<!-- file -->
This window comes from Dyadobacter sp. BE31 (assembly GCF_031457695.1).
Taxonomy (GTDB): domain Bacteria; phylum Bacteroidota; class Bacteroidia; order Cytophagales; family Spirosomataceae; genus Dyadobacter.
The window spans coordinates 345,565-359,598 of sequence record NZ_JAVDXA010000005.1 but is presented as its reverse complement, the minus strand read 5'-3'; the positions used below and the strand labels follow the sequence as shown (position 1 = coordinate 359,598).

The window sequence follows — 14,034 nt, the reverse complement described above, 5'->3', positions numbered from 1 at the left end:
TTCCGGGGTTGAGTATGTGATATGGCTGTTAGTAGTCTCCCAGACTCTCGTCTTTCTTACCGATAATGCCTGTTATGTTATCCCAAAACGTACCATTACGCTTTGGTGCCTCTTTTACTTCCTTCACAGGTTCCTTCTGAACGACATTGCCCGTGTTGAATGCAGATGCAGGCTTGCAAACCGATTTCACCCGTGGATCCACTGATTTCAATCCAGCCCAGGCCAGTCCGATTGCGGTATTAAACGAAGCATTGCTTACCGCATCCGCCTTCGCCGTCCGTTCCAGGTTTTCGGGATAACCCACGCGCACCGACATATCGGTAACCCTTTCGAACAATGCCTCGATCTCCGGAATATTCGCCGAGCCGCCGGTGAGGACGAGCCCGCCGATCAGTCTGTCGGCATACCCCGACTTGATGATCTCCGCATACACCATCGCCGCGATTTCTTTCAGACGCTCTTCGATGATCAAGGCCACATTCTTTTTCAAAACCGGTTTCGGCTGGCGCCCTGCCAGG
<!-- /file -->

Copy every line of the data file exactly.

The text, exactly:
This window comes from Dyadobacter sp. BE31 (assembly GCF_031457695.1).
Taxonomy (GTDB): domain Bacteria; phylum Bacteroidota; class Bacteroidia; order Cytophagales; family Spirosomataceae; genus Dyadobacter.
The window spans coordinates 345,565-359,598 of sequence record NZ_JAVDXA010000005.1 but is presented as its reverse complement, the minus strand read 5'-3'; the positions used below and the strand labels follow the sequence as shown (position 1 = coordinate 359,598).

The window sequence follows — 14,034 nt, the reverse complement described above, 5'->3', positions numbered from 1 at the left end:
TTCCGGGGTTGAGTATGTGATATGGCTGTTAGTAGTCTCCCAGACTCTCGTCTTTCTTACCGATAATGCCTGTTATGTTATCCCAAAACGTACCATTACGCTTTGGTGCCTCTTTTACTTCCTTCACAGGTTCCTTCTGAACGACATTGCCCGTGTTGAATGCAGATGCAGGCTTGCAAACCGATTTCACCCGTGGATCCACTGATTTCAATCCAGCCCAGGCCAGTCCGATTGCGGTATTAAACGAAGCATTGCTTACCGCATCCGCCTTCGCCGTCCGTTCCAGGTTTTCGGGATAACCCACGCGCACCGACATATCGGTAACCCTTTCGAACAATGCCTCGATCTCCGGAATATTCGCCGAGCCGCCGGTGAGGACGAGCCCGCCGATCAGTCTGTCGGCATACCCCGACTTGATGATCTCCGCATACACCATCGCCGCGATTTCTTTCAGACGCTCTTCGATGATCAAGGCCACATTCTTTTTCAAAACCGGTTTCGGCTGGCGCCCTGCCAGG